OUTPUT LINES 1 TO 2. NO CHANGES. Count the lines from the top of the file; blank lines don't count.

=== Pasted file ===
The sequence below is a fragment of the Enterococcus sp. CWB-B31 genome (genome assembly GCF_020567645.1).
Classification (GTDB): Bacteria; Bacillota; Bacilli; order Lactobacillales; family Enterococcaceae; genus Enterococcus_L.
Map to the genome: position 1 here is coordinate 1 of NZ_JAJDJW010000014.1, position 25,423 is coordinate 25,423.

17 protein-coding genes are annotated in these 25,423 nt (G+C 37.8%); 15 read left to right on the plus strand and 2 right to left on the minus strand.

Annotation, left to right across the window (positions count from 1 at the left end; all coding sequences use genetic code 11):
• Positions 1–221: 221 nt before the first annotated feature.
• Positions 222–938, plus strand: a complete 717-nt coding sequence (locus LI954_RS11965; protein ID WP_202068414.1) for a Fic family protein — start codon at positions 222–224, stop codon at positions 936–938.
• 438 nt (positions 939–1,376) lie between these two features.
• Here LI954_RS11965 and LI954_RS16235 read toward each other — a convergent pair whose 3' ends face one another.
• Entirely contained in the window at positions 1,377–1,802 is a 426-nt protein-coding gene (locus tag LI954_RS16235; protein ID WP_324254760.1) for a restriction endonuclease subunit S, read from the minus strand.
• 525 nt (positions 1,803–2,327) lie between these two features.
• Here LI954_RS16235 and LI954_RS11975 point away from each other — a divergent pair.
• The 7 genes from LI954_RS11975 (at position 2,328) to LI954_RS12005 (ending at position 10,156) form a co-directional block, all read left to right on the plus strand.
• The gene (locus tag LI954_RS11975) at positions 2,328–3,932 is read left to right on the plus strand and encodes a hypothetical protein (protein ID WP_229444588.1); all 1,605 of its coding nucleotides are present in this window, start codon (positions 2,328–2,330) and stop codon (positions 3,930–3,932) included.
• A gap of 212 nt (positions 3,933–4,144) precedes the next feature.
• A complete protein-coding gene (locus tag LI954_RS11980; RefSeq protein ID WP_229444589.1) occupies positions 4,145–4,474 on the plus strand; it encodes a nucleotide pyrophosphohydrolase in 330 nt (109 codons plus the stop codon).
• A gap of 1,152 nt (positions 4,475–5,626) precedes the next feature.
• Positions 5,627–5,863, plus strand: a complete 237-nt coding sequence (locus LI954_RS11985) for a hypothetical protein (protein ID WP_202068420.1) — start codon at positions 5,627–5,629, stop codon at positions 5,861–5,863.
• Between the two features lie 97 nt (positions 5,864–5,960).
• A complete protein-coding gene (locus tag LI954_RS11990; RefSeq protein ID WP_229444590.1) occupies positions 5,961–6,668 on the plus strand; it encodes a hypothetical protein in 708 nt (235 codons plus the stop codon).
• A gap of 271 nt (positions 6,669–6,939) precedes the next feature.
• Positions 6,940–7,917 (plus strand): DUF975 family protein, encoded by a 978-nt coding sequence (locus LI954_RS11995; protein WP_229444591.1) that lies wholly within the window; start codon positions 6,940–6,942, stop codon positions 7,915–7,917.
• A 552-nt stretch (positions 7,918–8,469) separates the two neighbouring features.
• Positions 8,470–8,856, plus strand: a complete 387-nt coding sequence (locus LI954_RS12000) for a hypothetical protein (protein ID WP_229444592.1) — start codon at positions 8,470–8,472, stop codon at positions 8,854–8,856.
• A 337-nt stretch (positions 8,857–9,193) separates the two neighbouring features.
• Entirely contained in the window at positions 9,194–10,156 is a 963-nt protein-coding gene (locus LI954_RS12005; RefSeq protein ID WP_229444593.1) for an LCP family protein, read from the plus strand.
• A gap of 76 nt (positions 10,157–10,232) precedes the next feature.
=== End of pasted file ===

The sequence below is a fragment of the Enterococcus sp. CWB-B31 genome (genome assembly GCF_020567645.1).
Classification (GTDB): Bacteria; Bacillota; Bacilli; order Lactobacillales; family Enterococcaceae; genus Enterococcus_L.